Interval Training: Hill Repeats

Some years ago, when i was a relative newcomer to the world of cycling in its slightly more obsessional form, i used to ride with two chaps called Nick and Jon. They were a proto-team douche, if you will.

nick was by far the most experienced of the three, and he still rides a lovely F Moser with full campag record. Jon was the most competitive, however it was known that he had, on occasion, dipped a leprous toe into the filthy pondwater of the triathlon. we used to ride up highgate hill sometimes after work, at which point jon raised the topic of ‘hill repeats’. we laughed him out of town. it became a running joke. for example, when out of town and tackling toys hill, we said we’d wait at the top so jon could go go up another 8 times.

how things change. this evening i rode out to belmont hill, a favourite amongst people who live in bristol because of its length and technical changes in gradient. i rode it four times in succession, with just the descents to split it up.

1. 3.41, av 13.3mph, max 21.2mph, av hr 177bpm, max 188bpm
2. 4.16, av 11.5mph, max 20.8mph, av hr 167bpm, max 179bpm
3. 3.58, av 11.9mph, max 20.2mph, av hr 170bpm, max 184bpm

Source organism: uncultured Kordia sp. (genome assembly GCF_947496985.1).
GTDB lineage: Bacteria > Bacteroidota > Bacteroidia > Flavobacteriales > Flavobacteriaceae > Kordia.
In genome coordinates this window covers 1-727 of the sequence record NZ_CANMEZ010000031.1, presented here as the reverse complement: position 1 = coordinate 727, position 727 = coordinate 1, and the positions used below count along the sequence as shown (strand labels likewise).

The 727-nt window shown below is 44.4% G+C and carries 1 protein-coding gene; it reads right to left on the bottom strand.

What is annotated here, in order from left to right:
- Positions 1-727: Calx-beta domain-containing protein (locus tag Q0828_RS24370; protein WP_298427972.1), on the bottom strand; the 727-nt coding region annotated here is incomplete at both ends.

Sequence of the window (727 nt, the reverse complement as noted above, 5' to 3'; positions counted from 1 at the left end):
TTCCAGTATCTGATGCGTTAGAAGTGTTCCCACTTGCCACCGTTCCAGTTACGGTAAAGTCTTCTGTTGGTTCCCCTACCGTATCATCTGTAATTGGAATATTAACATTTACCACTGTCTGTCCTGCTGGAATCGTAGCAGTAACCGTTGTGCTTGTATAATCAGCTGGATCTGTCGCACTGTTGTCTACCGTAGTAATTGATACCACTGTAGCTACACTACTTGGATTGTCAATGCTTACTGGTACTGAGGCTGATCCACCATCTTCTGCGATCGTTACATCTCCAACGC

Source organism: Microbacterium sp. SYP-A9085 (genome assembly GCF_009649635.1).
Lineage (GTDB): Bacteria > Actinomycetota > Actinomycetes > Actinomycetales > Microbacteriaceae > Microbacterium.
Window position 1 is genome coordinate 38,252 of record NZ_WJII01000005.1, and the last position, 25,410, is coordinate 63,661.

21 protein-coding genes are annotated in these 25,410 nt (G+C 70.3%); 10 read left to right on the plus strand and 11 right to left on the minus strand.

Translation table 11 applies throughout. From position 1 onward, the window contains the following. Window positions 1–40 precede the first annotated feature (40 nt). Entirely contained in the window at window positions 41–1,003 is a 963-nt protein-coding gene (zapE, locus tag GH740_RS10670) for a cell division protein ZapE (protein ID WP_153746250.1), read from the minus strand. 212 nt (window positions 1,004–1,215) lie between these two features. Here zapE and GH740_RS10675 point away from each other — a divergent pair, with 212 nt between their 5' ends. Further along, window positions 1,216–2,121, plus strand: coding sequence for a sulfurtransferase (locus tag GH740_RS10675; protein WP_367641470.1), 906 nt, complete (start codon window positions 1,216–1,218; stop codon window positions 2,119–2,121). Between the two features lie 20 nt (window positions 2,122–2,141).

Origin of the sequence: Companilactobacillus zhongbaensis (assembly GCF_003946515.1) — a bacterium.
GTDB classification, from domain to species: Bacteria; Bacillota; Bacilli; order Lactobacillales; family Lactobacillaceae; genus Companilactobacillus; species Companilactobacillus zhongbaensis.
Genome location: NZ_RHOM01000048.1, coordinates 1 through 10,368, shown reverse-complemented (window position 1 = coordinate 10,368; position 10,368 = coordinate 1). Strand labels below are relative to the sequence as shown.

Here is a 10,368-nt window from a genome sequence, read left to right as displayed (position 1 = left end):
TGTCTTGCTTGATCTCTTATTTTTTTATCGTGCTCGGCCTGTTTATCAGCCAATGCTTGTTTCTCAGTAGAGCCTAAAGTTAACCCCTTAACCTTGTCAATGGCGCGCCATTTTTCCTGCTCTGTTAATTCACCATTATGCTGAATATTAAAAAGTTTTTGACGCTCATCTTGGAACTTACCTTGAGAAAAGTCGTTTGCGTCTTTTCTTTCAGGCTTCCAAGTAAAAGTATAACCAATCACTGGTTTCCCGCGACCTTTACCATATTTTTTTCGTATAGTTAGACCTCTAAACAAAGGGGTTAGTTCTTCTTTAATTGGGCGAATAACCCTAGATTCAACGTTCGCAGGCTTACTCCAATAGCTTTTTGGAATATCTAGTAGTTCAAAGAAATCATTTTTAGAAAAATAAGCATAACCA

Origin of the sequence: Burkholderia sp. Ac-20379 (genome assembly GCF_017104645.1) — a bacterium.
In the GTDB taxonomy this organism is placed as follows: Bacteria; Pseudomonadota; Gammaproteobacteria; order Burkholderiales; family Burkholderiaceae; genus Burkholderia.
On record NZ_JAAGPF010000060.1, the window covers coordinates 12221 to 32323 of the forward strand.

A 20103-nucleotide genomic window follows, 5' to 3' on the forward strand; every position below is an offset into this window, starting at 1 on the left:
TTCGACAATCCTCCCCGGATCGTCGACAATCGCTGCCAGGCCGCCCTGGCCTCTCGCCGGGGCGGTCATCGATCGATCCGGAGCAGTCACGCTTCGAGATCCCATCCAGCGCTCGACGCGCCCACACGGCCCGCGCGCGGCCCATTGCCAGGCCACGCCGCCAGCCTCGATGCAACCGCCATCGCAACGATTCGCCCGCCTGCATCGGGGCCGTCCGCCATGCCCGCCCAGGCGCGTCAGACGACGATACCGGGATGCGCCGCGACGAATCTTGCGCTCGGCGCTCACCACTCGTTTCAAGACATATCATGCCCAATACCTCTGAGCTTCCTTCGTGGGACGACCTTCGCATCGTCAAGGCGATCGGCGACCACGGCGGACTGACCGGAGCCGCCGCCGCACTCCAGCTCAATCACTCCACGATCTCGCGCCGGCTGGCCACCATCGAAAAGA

4. 4.40, av 10.3mph, max 16.4mph, av hr 162bpm, max 174bpm

that’s with 3 minutes between each one; time taken to descend, turn around, reset, wait for heart rate to drop to 50% of max, then floor it again. by the the fourth one i’d had enough. i deliberately went harder on the 1st and 3rd, and really, totally floored it all the way up on the 1st one. generally, it was one of life’s more hideous experiences.

so why do them? there’s a suggestion that repeated intervals at or above threshold increases general power and fitness quite significantly. in addition to this, i’ll be riding similar events in the hillclimb season; 5 minute total threshold efforts. i had a suspicion that in some events last year i had a bit leftover in the tank. i am now seeing how close i can get to oxygen debt before i haemorrhage time. using the same hill is also a measure of fitness.

it’s just one of the most horrible forms of exercise though. it requires extremes of willpower to keep pushing on, forcing the gear, riding at pace.

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